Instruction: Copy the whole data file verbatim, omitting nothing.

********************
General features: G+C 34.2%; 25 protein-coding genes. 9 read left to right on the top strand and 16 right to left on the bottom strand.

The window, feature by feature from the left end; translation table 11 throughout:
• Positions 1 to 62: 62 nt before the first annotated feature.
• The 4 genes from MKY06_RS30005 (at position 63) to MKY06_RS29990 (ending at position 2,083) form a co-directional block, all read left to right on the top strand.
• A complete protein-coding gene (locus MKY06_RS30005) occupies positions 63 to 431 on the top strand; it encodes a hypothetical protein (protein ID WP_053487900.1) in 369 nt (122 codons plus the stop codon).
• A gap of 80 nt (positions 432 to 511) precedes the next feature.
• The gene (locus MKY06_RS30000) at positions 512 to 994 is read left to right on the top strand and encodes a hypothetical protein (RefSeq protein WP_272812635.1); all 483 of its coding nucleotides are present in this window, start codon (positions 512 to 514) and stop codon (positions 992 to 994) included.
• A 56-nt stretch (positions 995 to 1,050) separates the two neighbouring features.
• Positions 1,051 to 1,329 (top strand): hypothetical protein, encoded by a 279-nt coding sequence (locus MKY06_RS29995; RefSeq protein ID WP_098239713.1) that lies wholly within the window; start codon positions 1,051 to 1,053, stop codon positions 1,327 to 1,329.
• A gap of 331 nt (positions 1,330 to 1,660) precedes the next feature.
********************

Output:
General features: G+C 34.2%; 25 protein-coding genes. 9 read left to right on the top strand and 16 right to left on the bottom strand.

The window, feature by feature from the left end; translation table 11 throughout:
• Positions 1 to 62: 62 nt before the first annotated feature.
• The 4 genes from MKY06_RS30005 (at position 63) to MKY06_RS29990 (ending at position 2,083) form a co-directional block, all read left to right on the top strand.
• A complete protein-coding gene (locus MKY06_RS30005) occupies positions 63 to 431 on the top strand; it encodes a hypothetical protein (protein ID WP_053487900.1) in 369 nt (122 codons plus the stop codon).
• A gap of 80 nt (positions 432 to 511) precedes the next feature.
• The gene (locus MKY06_RS30000) at positions 512 to 994 is read left to right on the top strand and encodes a hypothetical protein (RefSeq protein WP_272812635.1); all 483 of its coding nucleotides are present in this window, start codon (positions 512 to 514) and stop codon (positions 992 to 994) included.
• A 56-nt stretch (positions 995 to 1,050) separates the two neighbouring features.
• Positions 1,051 to 1,329 (top strand): hypothetical protein, encoded by a 279-nt coding sequence (locus MKY06_RS29995; RefSeq protein ID WP_098239713.1) that lies wholly within the window; start codon positions 1,051 to 1,053, stop codon positions 1,327 to 1,329.
• A gap of 331 nt (positions 1,330 to 1,660) precedes the next feature.